A delinquency petition was filed alleging that I.T.L. committed first-degree criminal sexual conduct in violation of Minn. Stat. § 609.342, subd. 1(a) (2004) (sexual contact with a victim under age 13 when defendant is more than 36 months older).  The case was tried to the district court, which found appellant guilty of committing fifth-degree criminal sexual conduct in violation of Minn. Stat. § 609.3451, subd. 1(2) (2004) (lewd exhibition of the genitals in the presence of a minor under age 16), but acquitted him of the first-degree criminal-sexual-conduct charge.  Regarding the finding of guilt, the court explained that the victim’s trial testimony that she saw appellant’s private parts was consistent with all of her out-of-court statements.  Regarding the acquittal, the court explained that it was disturbed by the inconsistent use of language in testimony about the victim’s out-of-court statements and the victim’s lack of recall about specific details.  The district court withheld adjudication and placed appellant on intensive supervised probation.  This appeal followed.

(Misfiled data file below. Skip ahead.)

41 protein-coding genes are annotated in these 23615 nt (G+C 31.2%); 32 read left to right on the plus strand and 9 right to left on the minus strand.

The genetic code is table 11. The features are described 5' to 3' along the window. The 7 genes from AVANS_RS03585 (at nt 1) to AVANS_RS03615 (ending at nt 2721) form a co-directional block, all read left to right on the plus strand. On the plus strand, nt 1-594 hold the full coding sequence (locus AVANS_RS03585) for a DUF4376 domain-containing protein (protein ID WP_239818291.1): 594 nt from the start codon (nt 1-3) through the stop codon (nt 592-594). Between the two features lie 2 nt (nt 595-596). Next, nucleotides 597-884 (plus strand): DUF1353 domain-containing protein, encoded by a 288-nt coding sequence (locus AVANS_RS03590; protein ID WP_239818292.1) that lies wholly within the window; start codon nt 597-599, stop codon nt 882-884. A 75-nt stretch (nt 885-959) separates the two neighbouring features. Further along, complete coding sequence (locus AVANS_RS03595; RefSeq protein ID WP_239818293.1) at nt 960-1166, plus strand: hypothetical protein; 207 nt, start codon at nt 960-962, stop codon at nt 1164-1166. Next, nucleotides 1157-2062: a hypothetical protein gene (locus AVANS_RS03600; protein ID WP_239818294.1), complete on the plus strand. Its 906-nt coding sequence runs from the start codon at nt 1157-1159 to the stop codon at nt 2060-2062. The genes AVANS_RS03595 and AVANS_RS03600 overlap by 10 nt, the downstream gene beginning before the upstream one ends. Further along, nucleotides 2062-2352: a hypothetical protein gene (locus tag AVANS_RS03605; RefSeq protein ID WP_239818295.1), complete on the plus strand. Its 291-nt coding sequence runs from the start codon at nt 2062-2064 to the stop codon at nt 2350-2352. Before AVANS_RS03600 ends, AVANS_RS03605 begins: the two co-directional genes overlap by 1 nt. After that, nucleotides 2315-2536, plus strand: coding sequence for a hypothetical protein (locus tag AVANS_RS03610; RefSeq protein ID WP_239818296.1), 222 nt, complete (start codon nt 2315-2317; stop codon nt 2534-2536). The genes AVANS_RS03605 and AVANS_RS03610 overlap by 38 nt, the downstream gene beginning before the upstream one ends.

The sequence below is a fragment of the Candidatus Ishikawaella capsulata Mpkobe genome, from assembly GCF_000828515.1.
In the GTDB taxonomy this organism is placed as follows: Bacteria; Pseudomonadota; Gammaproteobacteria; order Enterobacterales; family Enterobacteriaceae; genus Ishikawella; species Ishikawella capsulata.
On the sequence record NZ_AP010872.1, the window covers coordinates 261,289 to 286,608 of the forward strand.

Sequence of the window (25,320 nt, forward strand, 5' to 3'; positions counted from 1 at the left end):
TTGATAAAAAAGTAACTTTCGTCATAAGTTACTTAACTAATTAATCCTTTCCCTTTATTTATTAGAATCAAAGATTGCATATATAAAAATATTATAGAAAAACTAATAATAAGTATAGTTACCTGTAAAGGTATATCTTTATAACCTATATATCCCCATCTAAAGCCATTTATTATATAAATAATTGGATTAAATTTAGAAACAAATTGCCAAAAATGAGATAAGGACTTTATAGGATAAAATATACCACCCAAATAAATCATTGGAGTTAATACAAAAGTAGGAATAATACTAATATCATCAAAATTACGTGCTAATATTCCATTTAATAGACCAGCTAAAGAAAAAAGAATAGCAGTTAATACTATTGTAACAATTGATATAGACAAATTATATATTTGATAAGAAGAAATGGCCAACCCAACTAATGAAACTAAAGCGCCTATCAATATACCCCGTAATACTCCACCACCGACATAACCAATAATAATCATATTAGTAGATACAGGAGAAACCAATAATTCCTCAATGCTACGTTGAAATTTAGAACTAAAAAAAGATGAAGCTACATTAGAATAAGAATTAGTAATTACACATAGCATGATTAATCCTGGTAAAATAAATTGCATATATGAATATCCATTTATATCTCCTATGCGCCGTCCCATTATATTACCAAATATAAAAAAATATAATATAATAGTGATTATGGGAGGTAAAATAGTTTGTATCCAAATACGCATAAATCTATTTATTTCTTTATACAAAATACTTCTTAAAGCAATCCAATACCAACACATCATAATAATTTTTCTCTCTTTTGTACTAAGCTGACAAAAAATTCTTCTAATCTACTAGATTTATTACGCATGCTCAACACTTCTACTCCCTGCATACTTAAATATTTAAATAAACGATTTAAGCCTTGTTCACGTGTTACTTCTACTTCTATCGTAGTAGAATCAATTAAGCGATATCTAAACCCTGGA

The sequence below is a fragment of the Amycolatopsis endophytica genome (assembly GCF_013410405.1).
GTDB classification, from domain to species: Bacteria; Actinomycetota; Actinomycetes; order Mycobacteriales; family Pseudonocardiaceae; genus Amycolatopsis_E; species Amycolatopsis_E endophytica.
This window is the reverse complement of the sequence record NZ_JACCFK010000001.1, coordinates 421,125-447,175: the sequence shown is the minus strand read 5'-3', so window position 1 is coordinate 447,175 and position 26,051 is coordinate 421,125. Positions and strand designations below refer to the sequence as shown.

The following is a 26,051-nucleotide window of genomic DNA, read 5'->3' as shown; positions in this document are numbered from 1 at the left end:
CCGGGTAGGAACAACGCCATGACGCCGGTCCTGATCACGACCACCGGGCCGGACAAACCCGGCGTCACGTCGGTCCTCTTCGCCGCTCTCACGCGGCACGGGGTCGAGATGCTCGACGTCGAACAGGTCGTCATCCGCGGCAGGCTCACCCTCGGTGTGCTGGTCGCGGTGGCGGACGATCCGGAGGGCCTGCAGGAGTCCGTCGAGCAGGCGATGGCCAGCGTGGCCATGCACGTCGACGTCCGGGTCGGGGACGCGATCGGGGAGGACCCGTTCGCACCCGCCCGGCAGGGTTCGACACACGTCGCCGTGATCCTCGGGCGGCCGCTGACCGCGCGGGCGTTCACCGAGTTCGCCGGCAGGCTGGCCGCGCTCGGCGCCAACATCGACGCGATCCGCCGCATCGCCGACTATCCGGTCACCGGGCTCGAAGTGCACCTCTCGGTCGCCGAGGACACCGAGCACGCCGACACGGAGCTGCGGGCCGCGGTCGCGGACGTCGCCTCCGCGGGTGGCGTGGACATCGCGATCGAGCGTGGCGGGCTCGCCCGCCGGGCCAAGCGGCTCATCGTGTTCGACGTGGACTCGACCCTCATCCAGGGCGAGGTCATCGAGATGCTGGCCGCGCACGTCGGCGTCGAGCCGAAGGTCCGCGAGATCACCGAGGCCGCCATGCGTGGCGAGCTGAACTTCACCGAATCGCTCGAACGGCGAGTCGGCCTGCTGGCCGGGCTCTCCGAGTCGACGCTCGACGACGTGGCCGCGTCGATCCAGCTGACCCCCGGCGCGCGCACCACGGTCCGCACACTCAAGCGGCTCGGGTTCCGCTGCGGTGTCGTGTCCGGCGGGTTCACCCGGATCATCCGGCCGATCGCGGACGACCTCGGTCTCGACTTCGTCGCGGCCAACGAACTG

[I]n a jury trial, the district court must instruct on a lesser offense if the evidence warrants the instruction. . . .  More specifically, . . . the court must instruct the jury on a lesser-included offense when:  (1) the offense in question is an included offense;  and (2) a rational basis exists for the jury to convict the defendant of the lesser-included offense and acquit the defendant of the greater crime.  The same standard applies in a bench trial.  In fact, . . . the court in a bench trial could grant a motion to acquit of a greater charged offense but deny the motion as to all lesser-included offenses, including one that was not charged.


State v. Slaughter, 691 N.W.2d 70, 76-77 (Minn. 2005) (citations omitted).